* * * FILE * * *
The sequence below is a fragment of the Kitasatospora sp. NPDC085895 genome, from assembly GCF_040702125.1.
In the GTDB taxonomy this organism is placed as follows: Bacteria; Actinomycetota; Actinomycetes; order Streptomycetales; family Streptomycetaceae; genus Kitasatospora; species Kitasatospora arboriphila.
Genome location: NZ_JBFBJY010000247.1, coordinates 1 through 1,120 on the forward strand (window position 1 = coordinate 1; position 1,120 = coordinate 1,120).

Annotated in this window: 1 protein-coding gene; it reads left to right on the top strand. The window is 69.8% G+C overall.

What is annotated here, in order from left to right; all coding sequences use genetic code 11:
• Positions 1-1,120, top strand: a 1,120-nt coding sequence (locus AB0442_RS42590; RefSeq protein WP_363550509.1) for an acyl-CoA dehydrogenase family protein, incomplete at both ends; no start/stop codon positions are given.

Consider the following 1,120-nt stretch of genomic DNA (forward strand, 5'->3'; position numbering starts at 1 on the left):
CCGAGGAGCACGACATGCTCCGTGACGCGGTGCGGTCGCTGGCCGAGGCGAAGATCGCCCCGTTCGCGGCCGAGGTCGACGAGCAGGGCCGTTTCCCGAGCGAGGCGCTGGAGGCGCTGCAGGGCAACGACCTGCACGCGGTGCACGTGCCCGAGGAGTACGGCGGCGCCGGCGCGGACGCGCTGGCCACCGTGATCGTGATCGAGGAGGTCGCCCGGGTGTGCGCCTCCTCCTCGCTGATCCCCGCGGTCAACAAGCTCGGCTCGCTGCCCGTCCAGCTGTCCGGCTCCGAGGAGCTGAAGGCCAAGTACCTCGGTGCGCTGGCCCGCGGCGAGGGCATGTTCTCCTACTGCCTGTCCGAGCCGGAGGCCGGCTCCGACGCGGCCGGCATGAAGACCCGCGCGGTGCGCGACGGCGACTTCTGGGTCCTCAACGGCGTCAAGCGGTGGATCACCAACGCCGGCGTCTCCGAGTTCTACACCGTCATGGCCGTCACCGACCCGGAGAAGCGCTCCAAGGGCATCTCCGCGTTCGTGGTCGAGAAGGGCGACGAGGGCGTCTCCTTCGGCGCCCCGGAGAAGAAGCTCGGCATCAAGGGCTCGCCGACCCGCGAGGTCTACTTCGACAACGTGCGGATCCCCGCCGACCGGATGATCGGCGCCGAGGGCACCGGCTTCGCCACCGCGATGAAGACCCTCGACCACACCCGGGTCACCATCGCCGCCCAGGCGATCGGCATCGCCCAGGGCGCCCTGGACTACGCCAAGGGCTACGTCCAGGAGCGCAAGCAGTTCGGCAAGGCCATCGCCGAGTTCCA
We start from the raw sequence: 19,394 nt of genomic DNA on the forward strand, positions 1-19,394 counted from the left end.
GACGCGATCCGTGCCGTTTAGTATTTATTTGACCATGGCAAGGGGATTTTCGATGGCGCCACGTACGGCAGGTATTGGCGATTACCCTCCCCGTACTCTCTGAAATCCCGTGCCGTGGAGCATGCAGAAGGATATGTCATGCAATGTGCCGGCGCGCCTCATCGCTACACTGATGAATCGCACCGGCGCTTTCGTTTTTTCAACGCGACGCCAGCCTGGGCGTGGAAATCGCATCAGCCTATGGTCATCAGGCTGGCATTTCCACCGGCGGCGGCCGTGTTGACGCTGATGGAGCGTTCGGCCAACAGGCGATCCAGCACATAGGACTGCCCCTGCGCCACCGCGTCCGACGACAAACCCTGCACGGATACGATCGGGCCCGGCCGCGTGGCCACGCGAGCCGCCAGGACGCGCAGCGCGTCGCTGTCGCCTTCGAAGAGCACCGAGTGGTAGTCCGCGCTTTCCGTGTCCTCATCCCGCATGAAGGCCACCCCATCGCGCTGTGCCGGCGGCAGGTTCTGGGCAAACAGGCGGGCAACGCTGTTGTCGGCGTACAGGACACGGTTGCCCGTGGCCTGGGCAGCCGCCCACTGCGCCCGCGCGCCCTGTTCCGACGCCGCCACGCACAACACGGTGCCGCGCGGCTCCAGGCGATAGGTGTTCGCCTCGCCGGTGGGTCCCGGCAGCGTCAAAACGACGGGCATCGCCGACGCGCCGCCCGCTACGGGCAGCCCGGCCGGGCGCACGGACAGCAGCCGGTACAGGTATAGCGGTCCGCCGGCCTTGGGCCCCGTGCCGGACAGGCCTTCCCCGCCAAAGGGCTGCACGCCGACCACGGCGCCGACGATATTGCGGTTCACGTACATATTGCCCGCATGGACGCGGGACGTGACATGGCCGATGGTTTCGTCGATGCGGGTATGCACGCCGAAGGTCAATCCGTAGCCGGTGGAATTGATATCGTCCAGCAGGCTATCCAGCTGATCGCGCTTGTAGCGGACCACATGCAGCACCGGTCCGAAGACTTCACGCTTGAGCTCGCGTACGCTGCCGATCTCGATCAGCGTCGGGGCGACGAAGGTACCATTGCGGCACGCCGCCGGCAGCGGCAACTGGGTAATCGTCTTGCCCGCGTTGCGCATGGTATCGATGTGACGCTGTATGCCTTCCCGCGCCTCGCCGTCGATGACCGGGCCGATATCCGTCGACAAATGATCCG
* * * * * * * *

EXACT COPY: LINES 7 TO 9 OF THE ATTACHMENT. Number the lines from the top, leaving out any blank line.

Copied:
Consider the following 1,120-nt stretch of genomic DNA (forward strand, 5'->3'; position numbering starts at 1 on the left):
CCGAGGAGCACGACATGCTCCGTGACGCGGTGCGGTCGCTGGCCGAGGCGAAGATCGCCCCGTTCGCGGCCGAGGTCGACGAGCAGGGCCGTTTCCCGAGCGAGGCGCTGGAGGCGCTGCAGGGCAACGACCTGCACGCGGTGCACGTGCCCGAGGAGTACGGCGGCGCCGGCGCGGACGCGCTGGCCACCGTGATCGTGATCGAGGAGGTCGCCCGGGTGTGCGCCTCCTCCTCGCTGATCCCCGCGGTCAACAAGCTCGGCTCGCTGCCCGTCCAGCTGTCCGGCTCCGAGGAGCTGAAGGCCAAGTACCTCGGTGCGCTGGCCCGCGGCGAGGGCATGTTCTCCTACTGCCTGTCCGAGCCGGAGGCCGGCTCCGACGCGGCCGGCATGAAGACCCGCGCGGTGCGCGACGGCGACTTCTGGGTCCTCAACGGCGTCAAGCGGTGGATCACCAACGCCGGCGTCTCCGAGTTCTACACCGTCATGGCCGTCACCGACCCGGAGAAGCGCTCCAAGGGCATCTCCGCGTTCGTGGTCGAGAAGGGCGACGAGGGCGTCTCCTTCGGCGCCCCGGAGAAGAAGCTCGGCATCAAGGGCTCGCCGACCCGCGAGGTCTACTTCGACAACGTGCGGATCCCCGCCGACCGGATGATCGGCGCCGAGGGCACCGGCTTCGCCACCGCGATGAAGACCCTCGACCACACCCGGGTCACCATCGCCGCCCAGGCGATCGGCATCGCCCAGGGCGCCCTGGACTACGCCAAGGGCTACGTCCAGGAGCGCAAGCAGTTCGGCAAGGCCATCGCCGAGTTCCA
We start from the raw sequence: 19,394 nt of genomic DNA on the forward strand, positions 1-19,394 counted from the left end.